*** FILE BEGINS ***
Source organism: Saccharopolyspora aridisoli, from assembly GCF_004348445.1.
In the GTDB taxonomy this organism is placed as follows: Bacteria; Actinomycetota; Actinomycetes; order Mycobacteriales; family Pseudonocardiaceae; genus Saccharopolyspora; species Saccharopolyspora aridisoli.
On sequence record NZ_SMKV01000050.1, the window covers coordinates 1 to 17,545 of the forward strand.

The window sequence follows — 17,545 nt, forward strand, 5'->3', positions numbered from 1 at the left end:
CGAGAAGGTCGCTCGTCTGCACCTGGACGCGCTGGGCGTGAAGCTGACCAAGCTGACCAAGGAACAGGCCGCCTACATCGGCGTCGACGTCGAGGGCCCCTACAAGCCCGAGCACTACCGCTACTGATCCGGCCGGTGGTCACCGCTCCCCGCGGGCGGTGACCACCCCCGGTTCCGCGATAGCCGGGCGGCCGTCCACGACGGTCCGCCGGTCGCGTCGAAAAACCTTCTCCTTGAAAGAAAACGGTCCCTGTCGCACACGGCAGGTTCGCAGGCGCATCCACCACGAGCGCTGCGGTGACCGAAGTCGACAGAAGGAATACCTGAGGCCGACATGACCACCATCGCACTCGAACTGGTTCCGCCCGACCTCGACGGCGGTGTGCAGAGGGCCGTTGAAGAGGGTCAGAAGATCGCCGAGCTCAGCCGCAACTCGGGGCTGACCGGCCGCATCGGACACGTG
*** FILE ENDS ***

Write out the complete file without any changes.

Source organism: Saccharopolyspora aridisoli, from assembly GCF_004348445.1.
In the GTDB taxonomy this organism is placed as follows: Bacteria; Actinomycetota; Actinomycetes; order Mycobacteriales; family Pseudonocardiaceae; genus Saccharopolyspora; species Saccharopolyspora aridisoli.
On sequence record NZ_SMKV01000050.1, the window covers coordinates 1 to 17,545 of the forward strand.

The window sequence follows — 17,545 nt, forward strand, 5'->3', positions numbered from 1 at the left end:
CGAGAAGGTCGCTCGTCTGCACCTGGACGCGCTGGGCGTGAAGCTGACCAAGCTGACCAAGGAACAGGCCGCCTACATCGGCGTCGACGTCGAGGGCCCCTACAAGCCCGAGCACTACCGCTACTGATCCGGCCGGTGGTCACCGCTCCCCGCGGGCGGTGACCACCCCCGGTTCCGCGATAGCCGGGCGGCCGTCCACGACGGTCCGCCGGTCGCGTCGAAAAACCTTCTCCTTGAAAGAAAACGGTCCCTGTCGCACACGGCAGGTTCGCAGGCGCATCCACCACGAGCGCTGCGGTGACCGAAGTCGACAGAAGGAATACCTGAGGCCGACATGACCACCATCGCACTCGAACTGGTTCCGCCCGACCTCGACGGCGGTGTGCAGAGGGCCGTTGAAGAGGGTCAGAAGATCGCCGAGCTCAGCCGCAACTCGGGGCTGACCGGCCGCATCGGACACGTG